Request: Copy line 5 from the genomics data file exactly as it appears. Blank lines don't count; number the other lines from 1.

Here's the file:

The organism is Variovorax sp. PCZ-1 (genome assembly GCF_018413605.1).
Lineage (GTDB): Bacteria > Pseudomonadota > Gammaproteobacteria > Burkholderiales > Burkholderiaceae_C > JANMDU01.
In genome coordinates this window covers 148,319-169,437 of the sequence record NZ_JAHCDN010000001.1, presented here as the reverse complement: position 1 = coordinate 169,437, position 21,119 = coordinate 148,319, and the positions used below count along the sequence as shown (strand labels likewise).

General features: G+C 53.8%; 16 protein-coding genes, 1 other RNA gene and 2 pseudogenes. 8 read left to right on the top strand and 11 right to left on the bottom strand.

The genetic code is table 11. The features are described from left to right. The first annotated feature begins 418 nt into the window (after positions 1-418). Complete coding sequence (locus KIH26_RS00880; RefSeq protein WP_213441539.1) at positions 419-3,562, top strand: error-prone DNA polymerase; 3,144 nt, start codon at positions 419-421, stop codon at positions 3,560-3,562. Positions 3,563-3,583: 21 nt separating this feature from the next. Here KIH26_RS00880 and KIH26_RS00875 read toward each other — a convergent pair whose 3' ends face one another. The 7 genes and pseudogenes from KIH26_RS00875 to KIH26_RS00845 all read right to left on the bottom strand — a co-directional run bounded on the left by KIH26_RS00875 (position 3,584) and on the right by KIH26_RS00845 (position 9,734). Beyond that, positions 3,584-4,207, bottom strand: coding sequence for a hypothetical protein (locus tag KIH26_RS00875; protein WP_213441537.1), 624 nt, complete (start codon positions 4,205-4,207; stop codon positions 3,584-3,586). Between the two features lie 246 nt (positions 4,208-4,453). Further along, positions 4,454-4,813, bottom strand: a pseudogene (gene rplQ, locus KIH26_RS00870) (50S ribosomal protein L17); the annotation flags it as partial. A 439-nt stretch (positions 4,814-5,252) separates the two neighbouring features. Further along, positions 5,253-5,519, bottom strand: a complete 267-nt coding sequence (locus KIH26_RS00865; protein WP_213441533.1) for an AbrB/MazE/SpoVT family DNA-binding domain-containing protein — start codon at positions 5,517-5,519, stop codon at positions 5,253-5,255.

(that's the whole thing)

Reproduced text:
The genetic code is table 11. The features are described from left to right. The first annotated feature begins 418 nt into the window (after positions 1-418). Complete coding sequence (locus KIH26_RS00880; RefSeq protein WP_213441539.1) at positions 419-3,562, top strand: error-prone DNA polymerase; 3,144 nt, start codon at positions 419-421, stop codon at positions 3,560-3,562. Positions 3,563-3,583: 21 nt separating this feature from the next. Here KIH26_RS00880 and KIH26_RS00875 read toward each other — a convergent pair whose 3' ends face one another. The 7 genes and pseudogenes from KIH26_RS00875 to KIH26_RS00845 all read right to left on the bottom strand — a co-directional run bounded on the left by KIH26_RS00875 (position 3,584) and on the right by KIH26_RS00845 (position 9,734). Beyond that, positions 3,584-4,207, bottom strand: coding sequence for a hypothetical protein (locus tag KIH26_RS00875; protein WP_213441537.1), 624 nt, complete (start codon positions 4,205-4,207; stop codon positions 3,584-3,586). Between the two features lie 246 nt (positions 4,208-4,453). Further along, positions 4,454-4,813, bottom strand: a pseudogene (gene rplQ, locus KIH26_RS00870) (50S ribosomal protein L17); the annotation flags it as partial. A 439-nt stretch (positions 4,814-5,252) separates the two neighbouring features. Further along, positions 5,253-5,519, bottom strand: a complete 267-nt coding sequence (locus KIH26_RS00865; protein WP_213441533.1) for an AbrB/MazE/SpoVT family DNA-binding domain-containing protein — start codon at positions 5,517-5,519, stop codon at positions 5,253-5,255.